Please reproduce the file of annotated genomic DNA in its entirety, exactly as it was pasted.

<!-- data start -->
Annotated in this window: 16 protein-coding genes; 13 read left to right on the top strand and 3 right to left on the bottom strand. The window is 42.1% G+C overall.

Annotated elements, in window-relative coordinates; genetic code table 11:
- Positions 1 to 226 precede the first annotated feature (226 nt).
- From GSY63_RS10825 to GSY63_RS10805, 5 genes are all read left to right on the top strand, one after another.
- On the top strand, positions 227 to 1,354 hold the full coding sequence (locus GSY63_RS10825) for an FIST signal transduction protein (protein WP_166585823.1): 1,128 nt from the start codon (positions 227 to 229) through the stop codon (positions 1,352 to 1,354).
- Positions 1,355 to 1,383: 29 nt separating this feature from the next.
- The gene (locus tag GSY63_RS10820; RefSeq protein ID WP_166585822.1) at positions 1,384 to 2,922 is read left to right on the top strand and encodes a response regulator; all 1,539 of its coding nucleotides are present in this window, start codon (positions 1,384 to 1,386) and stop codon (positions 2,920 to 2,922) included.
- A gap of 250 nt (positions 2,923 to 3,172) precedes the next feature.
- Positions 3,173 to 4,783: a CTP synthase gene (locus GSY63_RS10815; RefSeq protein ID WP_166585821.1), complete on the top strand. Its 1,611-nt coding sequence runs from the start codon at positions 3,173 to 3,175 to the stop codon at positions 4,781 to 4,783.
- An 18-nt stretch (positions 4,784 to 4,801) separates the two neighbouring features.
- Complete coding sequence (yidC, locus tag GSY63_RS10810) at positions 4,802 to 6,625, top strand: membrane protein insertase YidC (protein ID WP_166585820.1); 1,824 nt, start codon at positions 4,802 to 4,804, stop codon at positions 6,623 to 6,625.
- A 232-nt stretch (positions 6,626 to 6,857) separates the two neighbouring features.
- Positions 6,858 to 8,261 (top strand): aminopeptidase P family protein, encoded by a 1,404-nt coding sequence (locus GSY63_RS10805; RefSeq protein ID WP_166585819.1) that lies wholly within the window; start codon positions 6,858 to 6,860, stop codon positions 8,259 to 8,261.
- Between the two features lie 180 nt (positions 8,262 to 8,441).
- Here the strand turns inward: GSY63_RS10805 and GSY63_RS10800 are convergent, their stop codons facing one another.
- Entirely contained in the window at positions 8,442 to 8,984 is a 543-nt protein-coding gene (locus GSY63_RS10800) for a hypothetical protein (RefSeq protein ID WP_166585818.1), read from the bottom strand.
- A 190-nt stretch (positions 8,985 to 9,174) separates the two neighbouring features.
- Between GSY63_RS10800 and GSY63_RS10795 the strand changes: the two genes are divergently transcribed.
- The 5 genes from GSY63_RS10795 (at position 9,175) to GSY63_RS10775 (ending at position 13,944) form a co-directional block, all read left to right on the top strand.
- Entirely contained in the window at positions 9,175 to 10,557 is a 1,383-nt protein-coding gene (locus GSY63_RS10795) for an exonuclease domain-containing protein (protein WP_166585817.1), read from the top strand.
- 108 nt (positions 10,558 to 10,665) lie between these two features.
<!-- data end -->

Annotated in this window: 16 protein-coding genes; 13 read left to right on the top strand and 3 right to left on the bottom strand. The window is 42.1% G+C overall.

Annotated elements, in window-relative coordinates; genetic code table 11:
- Positions 1 to 226 precede the first annotated feature (226 nt).
- From GSY63_RS10825 to GSY63_RS10805, 5 genes are all read left to right on the top strand, one after another.
- On the top strand, positions 227 to 1,354 hold the full coding sequence (locus GSY63_RS10825) for an FIST signal transduction protein (protein WP_166585823.1): 1,128 nt from the start codon (positions 227 to 229) through the stop codon (positions 1,352 to 1,354).
- Positions 1,355 to 1,383: 29 nt separating this feature from the next.
- The gene (locus tag GSY63_RS10820; RefSeq protein ID WP_166585822.1) at positions 1,384 to 2,922 is read left to right on the top strand and encodes a response regulator; all 1,539 of its coding nucleotides are present in this window, start codon (positions 1,384 to 1,386) and stop codon (positions 2,920 to 2,922) included.
- A gap of 250 nt (positions 2,923 to 3,172) precedes the next feature.
- Positions 3,173 to 4,783: a CTP synthase gene (locus GSY63_RS10815; RefSeq protein ID WP_166585821.1), complete on the top strand. Its 1,611-nt coding sequence runs from the start codon at positions 3,173 to 3,175 to the stop codon at positions 4,781 to 4,783.
- An 18-nt stretch (positions 4,784 to 4,801) separates the two neighbouring features.
- Complete coding sequence (yidC, locus tag GSY63_RS10810) at positions 4,802 to 6,625, top strand: membrane protein insertase YidC (protein ID WP_166585820.1); 1,824 nt, start codon at positions 4,802 to 4,804, stop codon at positions 6,623 to 6,625.
- A 232-nt stretch (positions 6,626 to 6,857) separates the two neighbouring features.
- Positions 6,858 to 8,261 (top strand): aminopeptidase P family protein, encoded by a 1,404-nt coding sequence (locus GSY63_RS10805; RefSeq protein ID WP_166585819.1) that lies wholly within the window; start codon positions 6,858 to 6,860, stop codon positions 8,259 to 8,261.
- Between the two features lie 180 nt (positions 8,262 to 8,441).
- Here the strand turns inward: GSY63_RS10805 and GSY63_RS10800 are convergent, their stop codons facing one another.
- Entirely contained in the window at positions 8,442 to 8,984 is a 543-nt protein-coding gene (locus GSY63_RS10800) for a hypothetical protein (RefSeq protein ID WP_166585818.1), read from the bottom strand.
- A 190-nt stretch (positions 8,985 to 9,174) separates the two neighbouring features.
- Between GSY63_RS10800 and GSY63_RS10795 the strand changes: the two genes are divergently transcribed.
- The 5 genes from GSY63_RS10795 (at position 9,175) to GSY63_RS10775 (ending at position 13,944) form a co-directional block, all read left to right on the top strand.
- Entirely contained in the window at positions 9,175 to 10,557 is a 1,383-nt protein-coding gene (locus GSY63_RS10795) for an exonuclease domain-containing protein (protein WP_166585817.1), read from the top strand.
- 108 nt (positions 10,558 to 10,665) lie between these two features.